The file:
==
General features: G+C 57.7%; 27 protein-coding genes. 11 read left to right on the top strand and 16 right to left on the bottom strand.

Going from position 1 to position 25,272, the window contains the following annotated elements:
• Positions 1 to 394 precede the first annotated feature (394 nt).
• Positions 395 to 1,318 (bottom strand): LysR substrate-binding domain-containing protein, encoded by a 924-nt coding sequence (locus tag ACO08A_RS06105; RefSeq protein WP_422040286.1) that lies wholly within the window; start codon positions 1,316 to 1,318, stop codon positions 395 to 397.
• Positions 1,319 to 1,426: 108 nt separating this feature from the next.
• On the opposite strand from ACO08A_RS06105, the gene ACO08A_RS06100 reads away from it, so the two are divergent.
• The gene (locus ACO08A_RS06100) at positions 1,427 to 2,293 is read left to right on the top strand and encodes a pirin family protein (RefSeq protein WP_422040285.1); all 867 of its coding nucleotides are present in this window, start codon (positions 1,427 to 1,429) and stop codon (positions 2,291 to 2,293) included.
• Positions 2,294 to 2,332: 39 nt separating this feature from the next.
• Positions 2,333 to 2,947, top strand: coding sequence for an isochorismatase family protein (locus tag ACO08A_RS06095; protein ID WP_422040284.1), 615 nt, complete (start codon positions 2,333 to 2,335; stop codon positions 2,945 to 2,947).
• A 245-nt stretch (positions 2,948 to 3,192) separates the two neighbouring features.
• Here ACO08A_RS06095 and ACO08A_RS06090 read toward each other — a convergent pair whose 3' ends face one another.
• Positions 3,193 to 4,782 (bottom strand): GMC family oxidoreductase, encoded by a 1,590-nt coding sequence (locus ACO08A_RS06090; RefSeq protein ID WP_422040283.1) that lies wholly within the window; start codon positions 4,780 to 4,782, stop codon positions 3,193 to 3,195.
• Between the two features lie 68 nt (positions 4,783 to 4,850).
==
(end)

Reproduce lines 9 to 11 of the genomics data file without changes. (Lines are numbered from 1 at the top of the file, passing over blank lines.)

• Positions 2,333 to 2,947, top strand: coding sequence for an isochorismatase family protein (locus tag ACO08A_RS06095; protein ID WP_422040284.1), 615 nt, complete (start codon positions 2,333 to 2,335; stop codon positions 2,945 to 2,947).
• A 245-nt stretch (positions 2,948 to 3,192) separates the two neighbouring features.
• Here ACO08A_RS06095 and ACO08A_RS06090 read toward each other — a convergent pair whose 3' ends face one another.